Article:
China’s stocks hit nine-month low as Chinese yuan weakens

China's stocks hit nine-month low as Chinese yuan weakens


As China’s currency continues to weaken, Chinese stocks hit nine-month lows and the yuan fell on Monday as the authorities’ efforts to revive demand failed to inspire investors, reported Channel News Asia. 

These investors are now showing less confidence in Beijing’s ability to restore momentum in the economy. 

Moreover, a smaller-than-expected-cut in a key lending benchmark disappointed markets. It, however, emphasized the constraints Beijing faces in reviving the demand through monetary easing amid broader worries about collapsing currency and capital flight.

China, the world’s second-largest economy is currently dealing with an unprecedented debt crisis in its massive property sector. It has also soured investor sentiment in the country as growth stalls, Channel News Asia reported. 

Since late November last year, China’s blue-chip index and Hong Kong’s Hang Seng Index both fell to the lowest level, disappointed by the measures announced on Friday by China’s securities regulators which aimed at strengthening investor confidence. 

Charu Chanana, market strategist at Saxo in Singapore said, “China’s corporates and households are in a deleveraging mode, and rate cuts will not be enough to change that. Authorities are likely starting to realise that.”

“Rate cuts only put more pressure on banks, and broader measures to address capital adequacy and solvency issues will be needed to revive sentiment and activity levels,” she added.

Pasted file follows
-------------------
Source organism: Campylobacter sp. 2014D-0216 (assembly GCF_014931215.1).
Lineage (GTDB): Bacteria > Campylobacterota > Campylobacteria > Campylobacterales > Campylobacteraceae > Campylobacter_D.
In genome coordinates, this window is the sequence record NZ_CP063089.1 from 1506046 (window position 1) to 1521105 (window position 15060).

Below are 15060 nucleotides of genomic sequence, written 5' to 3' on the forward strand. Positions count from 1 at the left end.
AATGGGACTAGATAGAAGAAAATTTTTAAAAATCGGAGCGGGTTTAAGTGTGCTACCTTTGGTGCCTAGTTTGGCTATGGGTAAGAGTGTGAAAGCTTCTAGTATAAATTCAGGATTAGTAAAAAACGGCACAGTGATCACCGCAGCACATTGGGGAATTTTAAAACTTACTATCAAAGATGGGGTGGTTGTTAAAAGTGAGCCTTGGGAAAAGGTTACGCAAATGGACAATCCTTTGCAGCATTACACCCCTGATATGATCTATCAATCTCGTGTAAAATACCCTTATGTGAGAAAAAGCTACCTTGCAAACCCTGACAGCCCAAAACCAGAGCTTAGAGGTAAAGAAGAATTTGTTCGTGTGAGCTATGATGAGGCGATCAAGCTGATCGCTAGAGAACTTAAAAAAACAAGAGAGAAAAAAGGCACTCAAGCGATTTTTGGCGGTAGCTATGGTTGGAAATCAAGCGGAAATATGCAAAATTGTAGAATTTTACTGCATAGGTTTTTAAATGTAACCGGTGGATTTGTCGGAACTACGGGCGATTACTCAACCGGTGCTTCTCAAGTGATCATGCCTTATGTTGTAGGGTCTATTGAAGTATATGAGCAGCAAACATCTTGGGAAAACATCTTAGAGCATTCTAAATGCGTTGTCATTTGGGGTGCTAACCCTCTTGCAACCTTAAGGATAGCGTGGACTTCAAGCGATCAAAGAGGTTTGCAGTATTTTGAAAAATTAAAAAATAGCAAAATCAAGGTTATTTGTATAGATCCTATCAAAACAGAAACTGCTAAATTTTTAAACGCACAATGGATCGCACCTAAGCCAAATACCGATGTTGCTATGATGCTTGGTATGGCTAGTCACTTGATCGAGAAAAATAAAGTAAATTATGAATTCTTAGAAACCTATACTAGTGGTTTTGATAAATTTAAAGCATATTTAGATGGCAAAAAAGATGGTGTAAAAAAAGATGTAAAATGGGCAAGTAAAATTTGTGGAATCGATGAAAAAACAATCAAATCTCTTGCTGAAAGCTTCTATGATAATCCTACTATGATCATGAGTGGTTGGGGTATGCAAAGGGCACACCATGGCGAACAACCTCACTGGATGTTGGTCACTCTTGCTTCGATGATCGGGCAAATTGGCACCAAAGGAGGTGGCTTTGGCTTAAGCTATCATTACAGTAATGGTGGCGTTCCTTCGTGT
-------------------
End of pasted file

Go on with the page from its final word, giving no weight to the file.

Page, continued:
The onshore yuan eased roughly 0.3 per cent to about 7.30 per dollar, reported Channel News Asia. 

The currency fell even after Beijing vowed to stabilise the currency and much stronger than expected central bank guidance, as investors struggled to shake broader worries about weak exports, sluggish consumption and property market vows. 

However, China lowered its one-year benchmark lending rate on Monday. But, it shook the markets by not changing the five-year rate on which mortgage rates are based. 

According to Channel News Asia, analysts say Monday’s modest rate cut shows authorities are concerned about the risks of a major yuan selloff and capital flight, with any easing likely to widen the yawning gap between interest rates in China and its major trading partners. 

Such concerns could limit the scope policymakers have to loosen monetary settings which would only contribute to investors’ disappointments about Beijing’s response to the current economic slowdown. 

Masayuki Kichikawa, chief macro strategist at Sumitomo Mitsui DS Asset Management said, “Probably China limited the size and scope of rate cuts because they are concerned about downward pressure on the yuan. Chinese authorities care about currency market stability.”

Furthermore, Goldman Sachs on Monday cut its forecast on Chinese stocks and expected a lower trading range until more forceful responses to the housing market woes. 

The Chief Economist at GROW Investment Group, Hong Hao said that China needs policy goals that include specific numbers such as the size of infrastructure stimulus, or how many flats will be redeveloped under the urban village revamp programme, reported Channel News Asia. 

“To boost confidence, what we need now is a ‘flood-irrigation’ approach rather than targeted, piecemeal policies,” he added.

(This news report is published from a syndicated feed. Except for the headline, the content has not been written or edited by OpIndia staff)



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